By David Nurenberg
At just about a month away from the beginning of the 2021-2022 academic year, two words are on the mind of every school administrator: “learning loss.” Learning loss describes the gap between how much students have learned during a year in school and how much they are normally expected to learn, in terms of progress towards state-defined learning standards. Over the past year of the pandemic, students missed out on a great deal of in-school instruction. Just how much they missed varies, as every one of the 13,000 public school districts in the nation made different choices. A report by McKinsey And Company estimates approximately 60% of K-12 students started last school year fully remote, with 20% in a hybrid model and 20% fully in person – but the report doesn’t track at what point during the year, if at all, students returned to full-time in-person instruction, and firm figures as to how much learning loss occurred during that remote time are even harder to come by thanks to uneven data collection and measurement. Suffice to say, almost all teachers (97% in one recent national survey) report some learning loss among their students, and the degree of this loss varies enormously depending on which children we’re talking about. There are vast inequities, both between schools’ ability to provide more in-person learning and/or higher quality remote instruction, and between students, based on the financial and physical health of their families during this time, the robustness of their at-home support systems, etc. Many white, affluent families were able to leverage their usual advantages to maintain or even advance their kids’ academic progress during this time, while many Black and Brown children, especially those from less wealthy backgrounds, fell even farther behind. COVID made these always-present disparities even more pronounced.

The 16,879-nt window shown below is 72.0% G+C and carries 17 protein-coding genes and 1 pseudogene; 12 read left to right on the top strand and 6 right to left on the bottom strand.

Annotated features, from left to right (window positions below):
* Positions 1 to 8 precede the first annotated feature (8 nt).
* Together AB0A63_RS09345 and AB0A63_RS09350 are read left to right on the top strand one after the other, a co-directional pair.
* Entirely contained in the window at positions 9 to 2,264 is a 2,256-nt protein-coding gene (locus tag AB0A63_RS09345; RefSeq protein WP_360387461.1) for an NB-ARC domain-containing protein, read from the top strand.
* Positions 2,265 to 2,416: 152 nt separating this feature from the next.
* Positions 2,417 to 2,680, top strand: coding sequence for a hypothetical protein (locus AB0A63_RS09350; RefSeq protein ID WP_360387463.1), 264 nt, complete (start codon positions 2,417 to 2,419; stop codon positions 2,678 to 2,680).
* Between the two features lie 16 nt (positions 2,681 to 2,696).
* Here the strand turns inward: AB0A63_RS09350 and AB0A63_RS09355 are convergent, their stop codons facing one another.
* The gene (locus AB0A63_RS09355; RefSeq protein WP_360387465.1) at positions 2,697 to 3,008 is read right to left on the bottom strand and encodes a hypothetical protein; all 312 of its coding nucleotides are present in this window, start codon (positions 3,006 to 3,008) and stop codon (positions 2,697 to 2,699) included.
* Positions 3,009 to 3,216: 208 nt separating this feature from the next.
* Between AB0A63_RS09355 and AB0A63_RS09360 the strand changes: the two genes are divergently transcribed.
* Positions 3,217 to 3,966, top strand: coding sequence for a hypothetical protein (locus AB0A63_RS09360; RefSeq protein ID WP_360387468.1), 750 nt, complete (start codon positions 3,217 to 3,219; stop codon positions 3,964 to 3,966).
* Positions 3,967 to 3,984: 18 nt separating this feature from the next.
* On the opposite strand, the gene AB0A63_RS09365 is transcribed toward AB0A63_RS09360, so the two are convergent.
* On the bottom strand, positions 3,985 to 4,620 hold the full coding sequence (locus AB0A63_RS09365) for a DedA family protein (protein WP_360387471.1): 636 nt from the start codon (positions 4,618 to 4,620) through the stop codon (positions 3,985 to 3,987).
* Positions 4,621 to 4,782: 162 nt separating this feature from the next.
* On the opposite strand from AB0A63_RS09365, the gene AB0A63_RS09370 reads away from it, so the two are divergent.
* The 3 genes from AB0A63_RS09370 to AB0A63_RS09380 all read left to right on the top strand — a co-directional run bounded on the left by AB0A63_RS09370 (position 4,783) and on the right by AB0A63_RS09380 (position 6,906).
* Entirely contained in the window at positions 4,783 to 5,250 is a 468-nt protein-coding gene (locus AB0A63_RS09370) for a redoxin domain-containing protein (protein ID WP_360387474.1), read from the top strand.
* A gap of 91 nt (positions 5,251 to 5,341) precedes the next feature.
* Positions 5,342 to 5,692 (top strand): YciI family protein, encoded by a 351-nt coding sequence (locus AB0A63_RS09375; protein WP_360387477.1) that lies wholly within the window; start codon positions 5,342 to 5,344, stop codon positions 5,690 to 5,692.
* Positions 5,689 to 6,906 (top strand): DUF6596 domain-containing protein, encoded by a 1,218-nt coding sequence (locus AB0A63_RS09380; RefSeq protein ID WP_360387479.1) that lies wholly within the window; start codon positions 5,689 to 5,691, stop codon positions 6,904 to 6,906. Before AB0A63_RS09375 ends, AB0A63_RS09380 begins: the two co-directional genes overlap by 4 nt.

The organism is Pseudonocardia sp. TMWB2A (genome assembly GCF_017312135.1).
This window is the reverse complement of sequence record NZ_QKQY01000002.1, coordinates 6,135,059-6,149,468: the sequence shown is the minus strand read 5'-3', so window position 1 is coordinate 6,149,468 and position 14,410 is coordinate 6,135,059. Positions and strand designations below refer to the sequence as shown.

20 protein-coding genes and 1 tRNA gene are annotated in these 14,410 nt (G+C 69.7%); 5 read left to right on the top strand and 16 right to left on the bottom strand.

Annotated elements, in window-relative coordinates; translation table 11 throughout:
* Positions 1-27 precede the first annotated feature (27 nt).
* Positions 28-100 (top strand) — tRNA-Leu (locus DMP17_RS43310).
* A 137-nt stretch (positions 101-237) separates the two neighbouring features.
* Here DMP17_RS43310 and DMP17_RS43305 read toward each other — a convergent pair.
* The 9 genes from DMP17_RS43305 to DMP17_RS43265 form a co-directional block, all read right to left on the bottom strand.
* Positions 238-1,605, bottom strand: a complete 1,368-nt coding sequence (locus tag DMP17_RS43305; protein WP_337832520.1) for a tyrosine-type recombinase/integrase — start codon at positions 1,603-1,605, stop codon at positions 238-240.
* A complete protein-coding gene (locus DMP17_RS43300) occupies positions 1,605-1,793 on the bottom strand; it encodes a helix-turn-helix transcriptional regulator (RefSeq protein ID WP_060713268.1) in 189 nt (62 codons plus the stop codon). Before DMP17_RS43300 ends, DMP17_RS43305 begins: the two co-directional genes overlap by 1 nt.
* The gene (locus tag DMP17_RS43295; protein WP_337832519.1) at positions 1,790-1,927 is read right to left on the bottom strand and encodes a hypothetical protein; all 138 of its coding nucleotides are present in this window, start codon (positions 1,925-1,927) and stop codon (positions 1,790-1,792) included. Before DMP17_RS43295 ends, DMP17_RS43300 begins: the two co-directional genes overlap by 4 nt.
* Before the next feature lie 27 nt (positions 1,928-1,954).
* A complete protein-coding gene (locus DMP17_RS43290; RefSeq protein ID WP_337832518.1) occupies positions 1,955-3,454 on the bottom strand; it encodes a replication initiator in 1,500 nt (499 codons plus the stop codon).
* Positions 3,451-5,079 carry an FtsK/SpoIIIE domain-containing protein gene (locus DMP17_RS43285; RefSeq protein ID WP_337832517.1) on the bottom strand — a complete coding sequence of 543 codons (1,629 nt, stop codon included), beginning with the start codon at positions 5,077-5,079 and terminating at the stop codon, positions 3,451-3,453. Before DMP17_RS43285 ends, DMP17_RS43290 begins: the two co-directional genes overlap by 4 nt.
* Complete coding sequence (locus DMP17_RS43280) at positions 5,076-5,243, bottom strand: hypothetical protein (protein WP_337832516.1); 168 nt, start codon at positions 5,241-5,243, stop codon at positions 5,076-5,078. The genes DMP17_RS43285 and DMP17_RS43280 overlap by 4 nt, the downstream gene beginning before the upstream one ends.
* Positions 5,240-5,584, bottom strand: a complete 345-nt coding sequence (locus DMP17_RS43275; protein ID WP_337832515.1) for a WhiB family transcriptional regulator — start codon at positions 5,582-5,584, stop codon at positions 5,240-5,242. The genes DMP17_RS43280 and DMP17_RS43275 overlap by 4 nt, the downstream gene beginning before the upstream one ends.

Continue reading “Lost and Found?: Addressing COVID-19 “Learning Loss””
By Jeffrey Benson